Possibly the most excellent leader the world has ever seen, Genghis (or Temujin which was his birth name) started life as a nomad and shepherd, second son of his parents, with three brothers. His father was murdered by skirmishers from a tribe of Tatars, who fed him a poisoned meal. As his mother and her five children (four boys and one girl) became a liability to the tribe, they were abandoned without any way of surviving. Against all the odds they survived, and Genghis started to feel that he was the born leader of his family, so he killed his older brother and took over as head of his family.
Genghis was a visionary and wanted to unite the Mongol people and as a young man started bringing in other nomadic families to join him in his quest. He negotiated with weaker tribes and subdued any that opposed him. When he had united the Mongols, he started looking to expand his lands and started a war to the east and the west. His methods were ruthless – if a city resisted him, they were demolished, men, women and children. Those that did not resist would accept his leadership and survive.
The success of the Mongols was primarily due to their horses and their horsemanship. Each soldier had a string of three or four horses enabling them to ride for days on end, changing horses whenever their mount became tired. The horses also provided sustenance for the riders – a mixture of the mare’s milk and blood tapped from the horse’s jugular. Using these methods, they could cover 100 miles in a day – unheard of and unmatched by any other army.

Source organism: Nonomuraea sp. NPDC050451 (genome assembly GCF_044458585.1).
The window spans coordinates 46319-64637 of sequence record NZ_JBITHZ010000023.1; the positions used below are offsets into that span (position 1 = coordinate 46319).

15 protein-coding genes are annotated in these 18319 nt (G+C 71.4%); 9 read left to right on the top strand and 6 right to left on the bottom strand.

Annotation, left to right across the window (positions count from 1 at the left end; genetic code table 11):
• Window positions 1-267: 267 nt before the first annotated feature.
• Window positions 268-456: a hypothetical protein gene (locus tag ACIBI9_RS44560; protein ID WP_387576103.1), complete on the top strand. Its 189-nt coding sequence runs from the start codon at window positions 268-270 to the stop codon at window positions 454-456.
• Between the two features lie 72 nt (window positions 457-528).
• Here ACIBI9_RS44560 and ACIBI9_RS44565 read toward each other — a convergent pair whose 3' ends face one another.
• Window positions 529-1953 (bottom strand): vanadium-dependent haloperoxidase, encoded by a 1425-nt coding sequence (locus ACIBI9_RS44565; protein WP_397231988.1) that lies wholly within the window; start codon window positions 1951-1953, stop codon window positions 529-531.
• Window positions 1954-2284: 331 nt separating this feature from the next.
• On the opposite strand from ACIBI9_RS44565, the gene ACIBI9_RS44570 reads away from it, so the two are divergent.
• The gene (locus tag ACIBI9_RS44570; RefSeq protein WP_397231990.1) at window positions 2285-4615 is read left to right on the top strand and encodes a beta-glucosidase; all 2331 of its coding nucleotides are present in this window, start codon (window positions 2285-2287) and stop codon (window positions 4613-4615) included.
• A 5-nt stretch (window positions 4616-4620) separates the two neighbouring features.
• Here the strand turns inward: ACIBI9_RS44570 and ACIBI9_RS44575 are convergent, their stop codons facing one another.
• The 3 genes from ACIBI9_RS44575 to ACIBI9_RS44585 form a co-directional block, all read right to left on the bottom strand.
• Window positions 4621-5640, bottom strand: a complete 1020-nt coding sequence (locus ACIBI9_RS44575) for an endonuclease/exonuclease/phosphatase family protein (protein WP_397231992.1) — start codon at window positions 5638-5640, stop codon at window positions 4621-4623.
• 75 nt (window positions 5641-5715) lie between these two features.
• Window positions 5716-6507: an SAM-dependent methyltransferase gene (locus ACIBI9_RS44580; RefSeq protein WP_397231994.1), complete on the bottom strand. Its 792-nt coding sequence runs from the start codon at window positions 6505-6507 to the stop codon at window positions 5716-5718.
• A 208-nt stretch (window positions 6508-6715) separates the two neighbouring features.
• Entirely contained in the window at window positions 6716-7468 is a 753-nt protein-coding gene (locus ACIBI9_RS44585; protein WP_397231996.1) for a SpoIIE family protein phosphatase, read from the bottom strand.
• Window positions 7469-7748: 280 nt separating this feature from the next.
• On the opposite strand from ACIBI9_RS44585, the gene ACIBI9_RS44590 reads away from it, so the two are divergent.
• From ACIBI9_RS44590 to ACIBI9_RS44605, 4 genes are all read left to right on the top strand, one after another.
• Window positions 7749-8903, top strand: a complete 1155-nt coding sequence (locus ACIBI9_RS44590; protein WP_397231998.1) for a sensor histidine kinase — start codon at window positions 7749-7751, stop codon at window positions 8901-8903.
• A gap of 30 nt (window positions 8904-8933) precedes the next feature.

The soldiers carried lances and bows and arrows. Their ability to shoot from the horses back in quick succession, sometimes having more than one indicator in the air at a time, decimated the enemy from a distance – the range was up to 300 meters. By the time the fighting was hand to hand, many of the enemies were already out of the fight. They could then pick off the survivors with their lances.
For every ten soldiers, six were considered “light” cavalry who relied on their bows for fighting. The others carried lances and bows, and all brought a sword, scimitar-shaped, a helmet and body armour. The body armour was platelets of metal or leather linked together covering the upper body and also included their horses. Archers were very well trained and their ability to release their arrows in time with the horse’s stride, firing when all four of the horse’s hooves were off the ground, giving them a momentary stable platform, made them the most superior archers known to man.
The small horses used by Genghis and his men were hardy, fit and could survive on grass and foliage, giving them a considerable advantage over the enemy with their bigger horses. They could also tolerate the frigid winters on the Steppes, enabling Genghis to wage war on his winter-bound foes.